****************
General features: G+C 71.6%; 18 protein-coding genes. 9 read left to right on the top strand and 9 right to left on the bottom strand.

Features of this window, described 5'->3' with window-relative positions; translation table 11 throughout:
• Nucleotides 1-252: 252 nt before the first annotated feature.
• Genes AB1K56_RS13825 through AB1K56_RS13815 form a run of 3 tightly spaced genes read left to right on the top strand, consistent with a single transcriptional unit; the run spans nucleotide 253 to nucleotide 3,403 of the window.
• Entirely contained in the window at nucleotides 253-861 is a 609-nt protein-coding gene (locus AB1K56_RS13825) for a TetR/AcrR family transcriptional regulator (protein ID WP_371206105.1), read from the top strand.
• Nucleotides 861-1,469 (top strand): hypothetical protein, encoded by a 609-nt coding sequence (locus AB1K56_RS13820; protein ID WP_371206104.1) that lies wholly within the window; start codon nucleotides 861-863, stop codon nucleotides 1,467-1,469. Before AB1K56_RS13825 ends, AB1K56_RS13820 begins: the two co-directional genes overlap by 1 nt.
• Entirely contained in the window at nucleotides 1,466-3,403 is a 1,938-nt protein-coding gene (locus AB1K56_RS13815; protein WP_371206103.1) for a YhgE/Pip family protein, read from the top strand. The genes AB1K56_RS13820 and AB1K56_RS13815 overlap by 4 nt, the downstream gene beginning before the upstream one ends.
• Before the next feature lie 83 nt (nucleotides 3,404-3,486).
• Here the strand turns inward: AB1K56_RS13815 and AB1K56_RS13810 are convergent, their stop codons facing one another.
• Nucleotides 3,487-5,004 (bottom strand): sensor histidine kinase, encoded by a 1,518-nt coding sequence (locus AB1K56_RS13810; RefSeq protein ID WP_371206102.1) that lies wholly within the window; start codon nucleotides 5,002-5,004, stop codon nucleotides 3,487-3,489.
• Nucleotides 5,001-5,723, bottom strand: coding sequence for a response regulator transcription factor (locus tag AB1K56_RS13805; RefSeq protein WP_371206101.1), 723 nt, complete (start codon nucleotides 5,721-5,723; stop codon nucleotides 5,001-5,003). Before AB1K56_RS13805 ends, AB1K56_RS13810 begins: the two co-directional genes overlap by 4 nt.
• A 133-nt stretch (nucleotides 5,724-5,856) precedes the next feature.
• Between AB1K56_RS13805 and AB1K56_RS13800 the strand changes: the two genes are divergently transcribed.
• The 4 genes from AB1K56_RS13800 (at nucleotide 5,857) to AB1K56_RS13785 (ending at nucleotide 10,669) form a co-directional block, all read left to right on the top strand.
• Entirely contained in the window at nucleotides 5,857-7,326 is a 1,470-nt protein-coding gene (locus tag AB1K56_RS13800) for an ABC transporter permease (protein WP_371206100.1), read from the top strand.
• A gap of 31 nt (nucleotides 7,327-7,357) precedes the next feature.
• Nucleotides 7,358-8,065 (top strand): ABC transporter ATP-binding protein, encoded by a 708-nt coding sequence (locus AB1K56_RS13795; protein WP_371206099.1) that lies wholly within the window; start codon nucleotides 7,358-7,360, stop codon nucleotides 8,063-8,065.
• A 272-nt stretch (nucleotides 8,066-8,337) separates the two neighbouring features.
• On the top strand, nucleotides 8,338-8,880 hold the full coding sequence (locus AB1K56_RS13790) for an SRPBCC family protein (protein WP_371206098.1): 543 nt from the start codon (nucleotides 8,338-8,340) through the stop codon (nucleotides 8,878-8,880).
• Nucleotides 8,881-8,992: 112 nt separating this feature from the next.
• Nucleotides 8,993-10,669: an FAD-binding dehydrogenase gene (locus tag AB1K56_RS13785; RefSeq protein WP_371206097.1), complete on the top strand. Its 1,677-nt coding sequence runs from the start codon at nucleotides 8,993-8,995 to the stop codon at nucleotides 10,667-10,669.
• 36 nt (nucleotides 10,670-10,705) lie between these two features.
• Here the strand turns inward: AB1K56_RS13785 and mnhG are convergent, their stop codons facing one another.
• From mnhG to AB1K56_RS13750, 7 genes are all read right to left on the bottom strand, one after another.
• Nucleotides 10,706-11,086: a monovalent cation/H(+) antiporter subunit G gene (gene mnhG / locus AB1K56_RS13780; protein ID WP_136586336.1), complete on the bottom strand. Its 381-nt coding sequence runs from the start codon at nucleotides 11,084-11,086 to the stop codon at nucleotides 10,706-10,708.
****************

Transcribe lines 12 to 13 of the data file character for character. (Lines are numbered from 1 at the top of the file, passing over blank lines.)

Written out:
• A 133-nt stretch (nucleotides 5,724-5,856) precedes the next feature.
• Between AB1K56_RS13805 and AB1K56_RS13800 the strand changes: the two genes are divergently transcribed.